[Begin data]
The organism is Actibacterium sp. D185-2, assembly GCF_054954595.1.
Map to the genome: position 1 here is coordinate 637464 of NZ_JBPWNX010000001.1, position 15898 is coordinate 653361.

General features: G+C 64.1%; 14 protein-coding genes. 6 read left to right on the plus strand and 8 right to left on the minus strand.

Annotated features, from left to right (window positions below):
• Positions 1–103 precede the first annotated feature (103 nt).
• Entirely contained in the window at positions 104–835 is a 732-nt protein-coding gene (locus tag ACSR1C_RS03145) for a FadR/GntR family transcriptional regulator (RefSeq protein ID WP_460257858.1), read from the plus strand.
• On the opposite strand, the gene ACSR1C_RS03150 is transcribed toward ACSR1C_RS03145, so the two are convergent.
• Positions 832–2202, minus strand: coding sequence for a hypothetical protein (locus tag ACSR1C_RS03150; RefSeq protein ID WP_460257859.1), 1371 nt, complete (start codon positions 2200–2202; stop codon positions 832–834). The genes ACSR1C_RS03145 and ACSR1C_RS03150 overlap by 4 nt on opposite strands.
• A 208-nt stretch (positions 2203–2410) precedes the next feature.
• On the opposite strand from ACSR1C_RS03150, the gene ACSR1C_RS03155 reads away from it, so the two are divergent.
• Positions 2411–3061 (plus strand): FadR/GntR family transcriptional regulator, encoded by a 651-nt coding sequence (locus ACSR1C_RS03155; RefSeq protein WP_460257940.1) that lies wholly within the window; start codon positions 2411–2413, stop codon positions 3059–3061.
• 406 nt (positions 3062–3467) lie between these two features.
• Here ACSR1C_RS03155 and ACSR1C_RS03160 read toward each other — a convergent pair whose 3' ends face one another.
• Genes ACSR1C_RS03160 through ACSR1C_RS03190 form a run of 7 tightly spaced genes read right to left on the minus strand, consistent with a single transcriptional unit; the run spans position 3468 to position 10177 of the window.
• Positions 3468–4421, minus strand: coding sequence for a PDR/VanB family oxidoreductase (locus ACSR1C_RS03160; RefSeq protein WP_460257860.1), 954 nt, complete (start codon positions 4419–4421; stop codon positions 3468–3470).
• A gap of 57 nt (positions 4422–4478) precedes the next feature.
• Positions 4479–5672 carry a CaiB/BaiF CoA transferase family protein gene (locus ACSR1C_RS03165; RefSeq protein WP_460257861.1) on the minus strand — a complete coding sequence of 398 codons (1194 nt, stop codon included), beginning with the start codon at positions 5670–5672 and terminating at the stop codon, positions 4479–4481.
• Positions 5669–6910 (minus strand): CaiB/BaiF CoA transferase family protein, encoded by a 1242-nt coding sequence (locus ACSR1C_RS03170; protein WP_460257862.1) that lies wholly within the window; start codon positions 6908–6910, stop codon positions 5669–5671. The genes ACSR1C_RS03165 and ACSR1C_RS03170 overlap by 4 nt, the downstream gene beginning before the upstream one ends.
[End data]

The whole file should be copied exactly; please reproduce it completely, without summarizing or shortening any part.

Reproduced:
The organism is Actibacterium sp. D185-2, assembly GCF_054954595.1.
Map to the genome: position 1 here is coordinate 637464 of NZ_JBPWNX010000001.1, position 15898 is coordinate 653361.

General features: G+C 64.1%; 14 protein-coding genes. 6 read left to right on the plus strand and 8 right to left on the minus strand.

Annotated features, from left to right (window positions below):
• Positions 1–103 precede the first annotated feature (103 nt).
• Entirely contained in the window at positions 104–835 is a 732-nt protein-coding gene (locus tag ACSR1C_RS03145) for a FadR/GntR family transcriptional regulator (RefSeq protein ID WP_460257858.1), read from the plus strand.
• On the opposite strand, the gene ACSR1C_RS03150 is transcribed toward ACSR1C_RS03145, so the two are convergent.
• Positions 832–2202, minus strand: coding sequence for a hypothetical protein (locus tag ACSR1C_RS03150; RefSeq protein ID WP_460257859.1), 1371 nt, complete (start codon positions 2200–2202; stop codon positions 832–834). The genes ACSR1C_RS03145 and ACSR1C_RS03150 overlap by 4 nt on opposite strands.
• A 208-nt stretch (positions 2203–2410) precedes the next feature.
• On the opposite strand from ACSR1C_RS03150, the gene ACSR1C_RS03155 reads away from it, so the two are divergent.
• Positions 2411–3061 (plus strand): FadR/GntR family transcriptional regulator, encoded by a 651-nt coding sequence (locus ACSR1C_RS03155; RefSeq protein WP_460257940.1) that lies wholly within the window; start codon positions 2411–2413, stop codon positions 3059–3061.
• 406 nt (positions 3062–3467) lie between these two features.
• Here ACSR1C_RS03155 and ACSR1C_RS03160 read toward each other — a convergent pair whose 3' ends face one another.
• Genes ACSR1C_RS03160 through ACSR1C_RS03190 form a run of 7 tightly spaced genes read right to left on the minus strand, consistent with a single transcriptional unit; the run spans position 3468 to position 10177 of the window.
• Positions 3468–4421, minus strand: coding sequence for a PDR/VanB family oxidoreductase (locus ACSR1C_RS03160; RefSeq protein WP_460257860.1), 954 nt, complete (start codon positions 4419–4421; stop codon positions 3468–3470).
• A gap of 57 nt (positions 4422–4478) precedes the next feature.
• Positions 4479–5672 carry a CaiB/BaiF CoA transferase family protein gene (locus ACSR1C_RS03165; RefSeq protein WP_460257861.1) on the minus strand — a complete coding sequence of 398 codons (1194 nt, stop codon included), beginning with the start codon at positions 5670–5672 and terminating at the stop codon, positions 4479–4481.
• Positions 5669–6910 (minus strand): CaiB/BaiF CoA transferase family protein, encoded by a 1242-nt coding sequence (locus ACSR1C_RS03170; protein WP_460257862.1) that lies wholly within the window; start codon positions 6908–6910, stop codon positions 5669–5671. The genes ACSR1C_RS03165 and ACSR1C_RS03170 overlap by 4 nt, the downstream gene beginning before the upstream one ends.